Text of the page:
CBCT is now more common as compared to traditional X-rays. Modern methods of treatment are more appreciated by patients, and naturally, medical experts make use of sophisticated technology.
A new generation of CT machines has been introduced in the modern and sophisticated healthcare industry, commonly known as CBCT (cone-beam CT). These new machines do have a few key differences from traditional medical CT and are, of course, gaining popularity in hospitals and imaging centers all across the country due to their advanced features, improved image quality, and lower radiation doses than standard X-rays.
But how do CBCT machines compare to traditional X-rays is an issue that needs to be highlighted.
What is CBCT, and when is it recommended?
CT scans happen to be one of the most common types of medical imaging. They do make use of X-rays to show detailed pictures of the body, which are then combined in order to create cross-sectional images.
The two major types of CT scans are, no doubt, computed tomography (CT) and cone beam computed tomography (CBCT). Unlike traditional CT scanners, in CBCT, an X-ray tube as well as the detector panel rotate around the patient, thus capturing data with a cone-shaped X-ray beam instead of the “slices” CT scanners are typically known for.
The data received from these systems is used to reconstruct 3D images, predominantly in the following specialties:
- Dental (teeth)
- Ears, nose, and throat (ENT)
- Oral/maxillofacial region (mouth, jaw, sinuses)
- Spine (upper cervical)
CBCT Scanner vs Traditional CT Scanner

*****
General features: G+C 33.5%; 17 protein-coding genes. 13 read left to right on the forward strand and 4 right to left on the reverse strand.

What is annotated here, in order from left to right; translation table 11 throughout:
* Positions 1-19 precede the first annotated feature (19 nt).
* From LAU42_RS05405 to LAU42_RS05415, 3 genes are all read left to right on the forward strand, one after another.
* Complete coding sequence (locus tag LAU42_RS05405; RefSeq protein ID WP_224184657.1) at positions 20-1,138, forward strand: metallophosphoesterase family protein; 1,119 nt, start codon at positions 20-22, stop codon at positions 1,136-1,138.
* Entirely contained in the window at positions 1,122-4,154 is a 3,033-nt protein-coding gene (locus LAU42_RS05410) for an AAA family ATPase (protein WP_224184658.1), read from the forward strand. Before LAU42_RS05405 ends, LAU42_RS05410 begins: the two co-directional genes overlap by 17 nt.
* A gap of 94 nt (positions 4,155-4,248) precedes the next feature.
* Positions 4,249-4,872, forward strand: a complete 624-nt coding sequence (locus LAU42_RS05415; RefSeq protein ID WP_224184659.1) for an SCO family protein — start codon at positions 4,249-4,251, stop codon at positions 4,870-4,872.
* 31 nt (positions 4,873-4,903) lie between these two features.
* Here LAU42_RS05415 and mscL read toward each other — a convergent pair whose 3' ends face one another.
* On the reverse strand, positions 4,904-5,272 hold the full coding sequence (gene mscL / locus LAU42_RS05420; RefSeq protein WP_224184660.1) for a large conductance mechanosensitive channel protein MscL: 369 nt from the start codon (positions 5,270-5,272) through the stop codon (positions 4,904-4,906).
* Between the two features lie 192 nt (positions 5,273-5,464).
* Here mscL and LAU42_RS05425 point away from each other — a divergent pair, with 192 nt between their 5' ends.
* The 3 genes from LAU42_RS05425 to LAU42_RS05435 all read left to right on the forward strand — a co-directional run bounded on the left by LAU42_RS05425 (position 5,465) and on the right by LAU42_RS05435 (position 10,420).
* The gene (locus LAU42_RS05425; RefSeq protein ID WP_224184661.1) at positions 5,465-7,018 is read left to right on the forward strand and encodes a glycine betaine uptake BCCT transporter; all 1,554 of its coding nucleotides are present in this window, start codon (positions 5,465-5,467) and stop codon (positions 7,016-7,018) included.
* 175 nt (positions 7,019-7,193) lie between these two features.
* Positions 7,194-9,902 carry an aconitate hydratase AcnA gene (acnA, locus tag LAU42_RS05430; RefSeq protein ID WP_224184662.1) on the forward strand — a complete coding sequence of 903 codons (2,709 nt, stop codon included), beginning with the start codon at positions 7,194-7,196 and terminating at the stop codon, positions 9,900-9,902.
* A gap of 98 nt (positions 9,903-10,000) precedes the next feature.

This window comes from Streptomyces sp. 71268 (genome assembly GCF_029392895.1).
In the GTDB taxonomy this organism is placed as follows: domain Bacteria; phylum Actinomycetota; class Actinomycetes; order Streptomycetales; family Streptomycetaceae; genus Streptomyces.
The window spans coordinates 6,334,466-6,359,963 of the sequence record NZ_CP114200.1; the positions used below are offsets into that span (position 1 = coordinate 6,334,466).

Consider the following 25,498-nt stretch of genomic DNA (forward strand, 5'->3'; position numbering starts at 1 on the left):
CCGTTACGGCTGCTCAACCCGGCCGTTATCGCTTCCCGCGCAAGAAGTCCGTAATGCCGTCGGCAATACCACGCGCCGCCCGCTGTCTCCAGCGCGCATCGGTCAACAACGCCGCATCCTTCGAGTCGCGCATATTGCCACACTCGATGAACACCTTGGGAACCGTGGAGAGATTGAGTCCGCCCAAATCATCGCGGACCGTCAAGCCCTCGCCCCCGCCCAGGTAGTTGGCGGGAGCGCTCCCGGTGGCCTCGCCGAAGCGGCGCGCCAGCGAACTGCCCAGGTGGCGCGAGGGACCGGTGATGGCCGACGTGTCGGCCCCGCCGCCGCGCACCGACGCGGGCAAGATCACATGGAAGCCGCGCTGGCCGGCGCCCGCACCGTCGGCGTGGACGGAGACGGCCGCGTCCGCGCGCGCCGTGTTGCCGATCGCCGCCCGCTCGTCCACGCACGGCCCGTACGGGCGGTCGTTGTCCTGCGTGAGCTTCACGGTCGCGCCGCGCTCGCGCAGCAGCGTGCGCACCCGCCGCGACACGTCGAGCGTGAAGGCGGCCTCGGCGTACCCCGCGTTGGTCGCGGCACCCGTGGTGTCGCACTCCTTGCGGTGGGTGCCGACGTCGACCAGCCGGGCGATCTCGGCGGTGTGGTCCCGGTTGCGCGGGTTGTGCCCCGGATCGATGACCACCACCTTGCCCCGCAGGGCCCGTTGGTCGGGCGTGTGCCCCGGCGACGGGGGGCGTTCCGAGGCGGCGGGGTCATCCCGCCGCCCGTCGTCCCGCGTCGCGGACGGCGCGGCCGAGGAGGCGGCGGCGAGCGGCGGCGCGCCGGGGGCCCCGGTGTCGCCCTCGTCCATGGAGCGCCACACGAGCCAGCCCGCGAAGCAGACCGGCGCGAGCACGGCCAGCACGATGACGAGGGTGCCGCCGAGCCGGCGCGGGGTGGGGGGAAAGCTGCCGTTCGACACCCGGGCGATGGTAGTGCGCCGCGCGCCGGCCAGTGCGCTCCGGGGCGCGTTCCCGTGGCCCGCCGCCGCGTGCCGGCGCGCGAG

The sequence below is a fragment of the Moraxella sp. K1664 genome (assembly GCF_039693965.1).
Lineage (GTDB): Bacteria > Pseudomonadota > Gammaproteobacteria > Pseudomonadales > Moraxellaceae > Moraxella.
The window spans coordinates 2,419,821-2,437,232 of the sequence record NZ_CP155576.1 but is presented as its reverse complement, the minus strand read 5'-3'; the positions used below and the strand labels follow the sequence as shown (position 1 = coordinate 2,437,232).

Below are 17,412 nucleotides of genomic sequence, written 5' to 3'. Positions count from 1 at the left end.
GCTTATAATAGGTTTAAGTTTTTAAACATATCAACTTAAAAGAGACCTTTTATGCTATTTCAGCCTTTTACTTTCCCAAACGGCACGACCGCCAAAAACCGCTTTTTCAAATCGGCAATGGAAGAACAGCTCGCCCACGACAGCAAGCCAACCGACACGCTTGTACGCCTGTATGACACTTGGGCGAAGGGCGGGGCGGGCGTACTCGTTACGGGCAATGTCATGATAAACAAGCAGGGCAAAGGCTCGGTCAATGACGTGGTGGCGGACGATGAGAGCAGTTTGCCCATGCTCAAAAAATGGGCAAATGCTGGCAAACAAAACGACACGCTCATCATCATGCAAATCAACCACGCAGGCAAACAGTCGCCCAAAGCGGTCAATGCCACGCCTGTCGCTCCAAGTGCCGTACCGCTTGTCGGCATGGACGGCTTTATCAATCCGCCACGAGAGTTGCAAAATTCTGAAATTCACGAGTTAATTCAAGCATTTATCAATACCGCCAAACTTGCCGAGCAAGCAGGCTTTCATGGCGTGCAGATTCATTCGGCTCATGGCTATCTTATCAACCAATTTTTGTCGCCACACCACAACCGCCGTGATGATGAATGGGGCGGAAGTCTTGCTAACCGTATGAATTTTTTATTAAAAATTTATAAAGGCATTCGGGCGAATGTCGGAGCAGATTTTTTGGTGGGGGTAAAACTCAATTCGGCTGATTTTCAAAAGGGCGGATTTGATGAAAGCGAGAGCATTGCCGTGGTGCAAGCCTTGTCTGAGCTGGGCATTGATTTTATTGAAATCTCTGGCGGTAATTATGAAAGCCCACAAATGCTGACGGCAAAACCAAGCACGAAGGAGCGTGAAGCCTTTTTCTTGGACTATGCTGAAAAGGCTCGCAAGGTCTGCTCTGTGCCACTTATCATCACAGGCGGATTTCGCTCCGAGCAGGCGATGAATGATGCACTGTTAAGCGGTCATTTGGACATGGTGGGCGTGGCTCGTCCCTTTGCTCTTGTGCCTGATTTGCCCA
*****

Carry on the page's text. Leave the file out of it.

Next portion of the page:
Technically, scanners as well as CBCT do fall under the same category: computed tomography. But there are significant differences. Traditional CT does use a high-output, rotating anode X-ray tube. Cone beam tomography makes use of a low-power medical fluoroscopy tube that does provide continuous imaging throughout the scan.
Traditional computerized tomography does record data with a fan-shaped X-ray beam onto image detectors arranged in an arc around the patient, thus producing a single slice image per scan. Each slice must overlap slightly in order to properly reconstruct the images.
The advanced cone beam technology does make use of a cone-shaped X-ray beam that transmits onto a solid-state area sensor for image capture and, in the process, produces the complete volume image in a single rotation.
Radiation levels: which is the safest alternative?
The single-turn motion image capture that is used in CBCT is quicker than the traditional spiral motion of the medical CT scanner and can be accomplished at a lower radiation dose as a result of no overlap of slices. This type of imaging does expose a patient to less radiation than traditional CT scanners.
It also tends to provide greater accuracy in diagnosing the condition being treated. For instance, when scanning of the head or neck is being done the sensitivity of CBCT to subtle changes in anatomy makes it a useful tool for diagnosis.
Also, the lack of ionizing radiation does imply that it is safe for pregnant women as well as young children. It happens to be cost-effective. With such factors being considered, CBCT has in fact become the preferred choice for several patients in need of fast, accurate imaging without any kind of exposure to harmful radiation levels.
The focus is on delivering the highest-resolution imaging on the market while lowering patients’ radiation exposure. Cone-beam computed tomography is considered to be the best imaging technique in order to assess infra bony defects, furcation lesions, the height of the alveolar bone crest, as well as the periodontal ligament space.
Thus, the introduction of cone-beam computed tomography (CBCT) devices changed the way oral and maxillofacial radiology is practiced. CBCT was no doubt embraced very rapidly in dental settings on account of its compact size, low cost, and low ionizing radiation exposure as compared to medical computed tomography. Traditional X-rays are now less popular.